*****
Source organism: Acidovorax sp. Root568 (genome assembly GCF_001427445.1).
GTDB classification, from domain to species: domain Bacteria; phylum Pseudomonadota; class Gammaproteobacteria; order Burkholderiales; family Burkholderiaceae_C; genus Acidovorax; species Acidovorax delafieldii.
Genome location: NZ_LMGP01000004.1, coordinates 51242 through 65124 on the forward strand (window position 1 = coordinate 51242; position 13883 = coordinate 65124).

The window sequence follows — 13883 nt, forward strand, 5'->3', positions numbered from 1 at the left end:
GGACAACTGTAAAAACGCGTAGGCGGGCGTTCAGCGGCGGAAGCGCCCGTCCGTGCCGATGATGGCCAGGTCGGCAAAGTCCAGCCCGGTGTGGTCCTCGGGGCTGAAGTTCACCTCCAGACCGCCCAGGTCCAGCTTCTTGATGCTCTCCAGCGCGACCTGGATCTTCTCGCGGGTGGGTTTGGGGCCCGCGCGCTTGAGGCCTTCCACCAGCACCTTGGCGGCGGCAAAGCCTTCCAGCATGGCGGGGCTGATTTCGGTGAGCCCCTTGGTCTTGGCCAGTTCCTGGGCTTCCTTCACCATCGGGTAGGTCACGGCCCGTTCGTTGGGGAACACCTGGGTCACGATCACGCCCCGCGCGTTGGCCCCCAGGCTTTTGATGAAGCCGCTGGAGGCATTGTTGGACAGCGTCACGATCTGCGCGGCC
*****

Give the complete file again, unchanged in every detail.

Source organism: Acidovorax sp. Root568 (genome assembly GCF_001427445.1).
GTDB classification, from domain to species: domain Bacteria; phylum Pseudomonadota; class Gammaproteobacteria; order Burkholderiales; family Burkholderiaceae_C; genus Acidovorax; species Acidovorax delafieldii.
Genome location: NZ_LMGP01000004.1, coordinates 51242 through 65124 on the forward strand (window position 1 = coordinate 51242; position 13883 = coordinate 65124).

The window sequence follows — 13883 nt, forward strand, 5'->3', positions numbered from 1 at the left end:
GGACAACTGTAAAAACGCGTAGGCGGGCGTTCAGCGGCGGAAGCGCCCGTCCGTGCCGATGATGGCCAGGTCGGCAAAGTCCAGCCCGGTGTGGTCCTCGGGGCTGAAGTTCACCTCCAGACCGCCCAGGTCCAGCTTCTTGATGCTCTCCAGCGCGACCTGGATCTTCTCGCGGGTGGGTTTGGGGCCCGCGCGCTTGAGGCCTTCCACCAGCACCTTGGCGGCGGCAAAGCCTTCCAGCATGGCGGGGCTGATTTCGGTGAGCCCCTTGGTCTTGGCCAGTTCCTGGGCTTCCTTCACCATCGGGTAGGTCACGGCCCGTTCGTTGGGGAACACCTGGGTCACGATCACGCCCCGCGCGTTGGCCCCCAGGCTTTTGATGAAGCCGCTGGAGGCATTGTTGGACAGCGTCACGATCTGCGCGGCC